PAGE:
Kay Sage papers, 1925-circa 1985, bulk 1950-1965

A Finding Aid to the Kay Sage Papers, 1925 - circa 1985 (bulk 1950-1965), in the Archives of American Art, by Erin Corley

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Funding for the processing and digitization of this collection was provided by the Terra Foundation for American Art.

Table of Contents:

Biographical Information

Kay Sage was born Katherine Linn Sage in Albany, New York in 1898 to Ann and Henry Manning Sage, a state senator. After her parents divorced she lived in Europe with her mother from 1900 to 1914, spending most of that time in Italy. She returned to the United States for schooling from 1914 to 1919 and then returned to Italy where she worked for a short time at the Scuola Libera delle Belle Arti in Rome. In 1925 she married Prince Ranieri di San Faustino, but they divorced in 1935. Around this time Sage began to paint in an abstract style, and quickly developed an interest in surrealism. She had her first solo exhibition in Italy in 1936 and the next year moved to Paris where she met surrealist painter Yves Tanguy. Tanguy introduced her to other surrealist painters in Paris and she soon began exhibiting with them. During World War II, Sage returned to the United States. In 1940 she and Tanguy were married, and that same year she had her first American exhibition at the Pierre Matisse Gallery in New York City. In 1941 she and Tanguy settled in Woodbury, Connecticut and named their home "Town Farm". Sage and Tanguy continued to exhibit their work with great success, ultimately leading to a joint exhibition at the Wadsworth Atheneum in 1954.

After Yves Tanguy's death in 1955 Sage experienced extreme grief and depression for the rest of her life. She did, however, continue to exhibit at the Catherine Viviano Gallery in New York City, which also managed the sale of her paintings. This partnership culminated in a retrospective exhibition of her work in 1960. Sage started to lose her sight in the late 1950s and stopped painting and began making collages. She also wrote three volumes of poetry which were published in 1957 and 1962. The last few years of her life were spent working on a catalogue of her husband's work for which she wrote the foreword. In January 1963 Kay Sage committed suicide at the age of 64.

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Overview of the Collection

Scope and Contents

The scattered papers of surrealist painter Kay Sage measure 0.4 linear feet and date from 1925 to circa 1985, with the bulk of the material dating from 1950 to 1965. Information about Sage's life as an abstract and surrealist artist and her relationship with her husband, artist Yves Tanguy are found in this small collection of biographical materials, correspondence, printed material, and photographs.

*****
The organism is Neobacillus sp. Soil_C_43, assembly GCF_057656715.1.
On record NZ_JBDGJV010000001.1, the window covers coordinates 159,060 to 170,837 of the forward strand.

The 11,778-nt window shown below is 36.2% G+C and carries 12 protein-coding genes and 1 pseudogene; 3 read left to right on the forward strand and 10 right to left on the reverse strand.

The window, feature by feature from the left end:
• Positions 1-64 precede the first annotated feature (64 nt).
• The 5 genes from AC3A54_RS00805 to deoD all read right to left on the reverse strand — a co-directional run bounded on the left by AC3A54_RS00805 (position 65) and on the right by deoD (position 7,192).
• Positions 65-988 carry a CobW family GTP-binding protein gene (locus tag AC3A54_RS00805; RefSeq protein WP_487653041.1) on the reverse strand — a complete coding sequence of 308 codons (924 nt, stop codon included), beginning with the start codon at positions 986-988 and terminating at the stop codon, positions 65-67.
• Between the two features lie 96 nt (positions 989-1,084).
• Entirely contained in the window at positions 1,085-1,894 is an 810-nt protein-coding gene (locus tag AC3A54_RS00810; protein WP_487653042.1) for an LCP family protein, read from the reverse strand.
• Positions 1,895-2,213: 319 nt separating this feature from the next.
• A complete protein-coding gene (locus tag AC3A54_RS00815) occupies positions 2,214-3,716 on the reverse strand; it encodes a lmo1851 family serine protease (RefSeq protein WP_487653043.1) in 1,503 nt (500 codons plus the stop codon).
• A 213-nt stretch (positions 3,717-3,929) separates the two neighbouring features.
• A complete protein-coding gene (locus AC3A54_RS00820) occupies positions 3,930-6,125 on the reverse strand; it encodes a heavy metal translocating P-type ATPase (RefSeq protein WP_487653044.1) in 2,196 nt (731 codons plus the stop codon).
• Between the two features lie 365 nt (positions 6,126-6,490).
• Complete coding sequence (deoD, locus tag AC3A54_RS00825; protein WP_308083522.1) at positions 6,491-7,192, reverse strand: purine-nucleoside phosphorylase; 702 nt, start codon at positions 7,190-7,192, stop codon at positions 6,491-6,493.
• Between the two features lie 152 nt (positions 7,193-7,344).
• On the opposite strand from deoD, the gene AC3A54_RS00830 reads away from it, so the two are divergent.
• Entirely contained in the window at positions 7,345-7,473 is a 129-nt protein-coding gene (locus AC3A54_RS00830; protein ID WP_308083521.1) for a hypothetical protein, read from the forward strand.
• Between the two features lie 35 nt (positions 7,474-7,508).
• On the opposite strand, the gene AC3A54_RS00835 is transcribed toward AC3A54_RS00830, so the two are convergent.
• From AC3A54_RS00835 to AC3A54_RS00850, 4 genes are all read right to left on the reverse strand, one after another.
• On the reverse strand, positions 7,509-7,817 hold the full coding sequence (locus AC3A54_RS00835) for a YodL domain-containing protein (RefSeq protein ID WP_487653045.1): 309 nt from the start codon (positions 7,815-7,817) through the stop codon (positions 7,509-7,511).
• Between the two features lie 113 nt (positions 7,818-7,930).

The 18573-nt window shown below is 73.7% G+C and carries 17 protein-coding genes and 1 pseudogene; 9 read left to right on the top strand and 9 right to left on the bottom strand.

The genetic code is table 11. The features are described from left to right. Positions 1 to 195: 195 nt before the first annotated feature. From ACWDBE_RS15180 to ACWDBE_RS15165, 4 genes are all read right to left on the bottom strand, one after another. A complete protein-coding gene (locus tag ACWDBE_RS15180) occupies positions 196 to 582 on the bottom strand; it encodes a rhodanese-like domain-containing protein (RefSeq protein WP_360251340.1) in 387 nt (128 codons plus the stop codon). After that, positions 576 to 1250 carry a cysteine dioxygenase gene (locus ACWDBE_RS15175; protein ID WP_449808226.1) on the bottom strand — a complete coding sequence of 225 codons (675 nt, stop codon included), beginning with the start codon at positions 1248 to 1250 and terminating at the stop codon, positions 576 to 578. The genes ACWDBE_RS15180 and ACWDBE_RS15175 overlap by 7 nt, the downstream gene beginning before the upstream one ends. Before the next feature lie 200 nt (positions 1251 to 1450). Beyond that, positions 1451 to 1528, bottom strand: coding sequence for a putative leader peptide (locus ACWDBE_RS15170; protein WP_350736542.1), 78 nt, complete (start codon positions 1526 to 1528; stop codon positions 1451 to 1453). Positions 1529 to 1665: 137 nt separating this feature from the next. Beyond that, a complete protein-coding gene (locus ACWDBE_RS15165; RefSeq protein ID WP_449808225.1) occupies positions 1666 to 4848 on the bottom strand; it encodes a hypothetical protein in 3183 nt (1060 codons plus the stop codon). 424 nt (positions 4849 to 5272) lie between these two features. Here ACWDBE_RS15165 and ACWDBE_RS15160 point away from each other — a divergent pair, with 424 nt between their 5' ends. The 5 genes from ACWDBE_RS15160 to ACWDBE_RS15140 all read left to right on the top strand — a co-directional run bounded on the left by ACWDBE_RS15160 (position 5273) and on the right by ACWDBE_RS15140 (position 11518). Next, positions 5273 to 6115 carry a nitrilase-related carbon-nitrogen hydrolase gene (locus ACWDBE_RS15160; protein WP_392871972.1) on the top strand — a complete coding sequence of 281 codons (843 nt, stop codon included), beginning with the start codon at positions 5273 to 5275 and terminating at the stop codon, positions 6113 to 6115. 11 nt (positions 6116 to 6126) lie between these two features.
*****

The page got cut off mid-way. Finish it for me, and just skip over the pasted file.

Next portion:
Sadly, the papers contain Sage's suicide note and her own personal arrangements for her funeral and estate. Correspondence concerns business and personal matters and is with galleries, museums, and family and friends. Correspondents include Dorothea Tanning, Pierre and Patricia Matisse, John S. Monagan, Hans and Fridel Richter, and Yves's sister, Emilie Tanguy, as well as the Catherine Viviano Gallery and the Museum of Modern Art. The papers do not contain documentation of Sage's early career while she was living in Europe, and very little about her husband Yves Tanquy. There are photographs of Kay and Yves and their home "Town Farm" in Connecticut.

Arrangement and Series Description

The collection is arranged into four series:

Subjects and Names

This collection is indexed in the online catalog of the Archives of American Art under the following index terms. People, families and organizations are listed under "Subjects" when they are the topic of collection contents and under "Names" when they are creators or contributors.


  • Tanguy, Yves, 1900-1955


  • Women painters -- Connecticut -- Woodbury
  • Surrealism -- United States
  • Painters -- Connecticut -- Woodbury

Types of Materials:

  • Photographs


  • Monagan, John S.
  • Catherine Viviano Gallery


John S. Monagan, attorney for Kay Sage's estate loaned a portion of this collection for microfilming in 1980 and subsequently donated the same material in 1989, as well as additional materials in 1994.

Separated and Related Materials

A game, "Fiddlesticks" given to Sage from Joseph Cornell and donated to the Archives of American Art as part of this collection was removed and transferred to the Joseph Cornell Study Center at the Smithsonian American Art Museum.

Also available at the Archives of American Art are the Flora Whitney Miller papers regarding Kay Sage, as well as China Eggs, Kay Sage's unpublished memoirs covering the period circa 1910 to 1935, available on microfilm reel 685.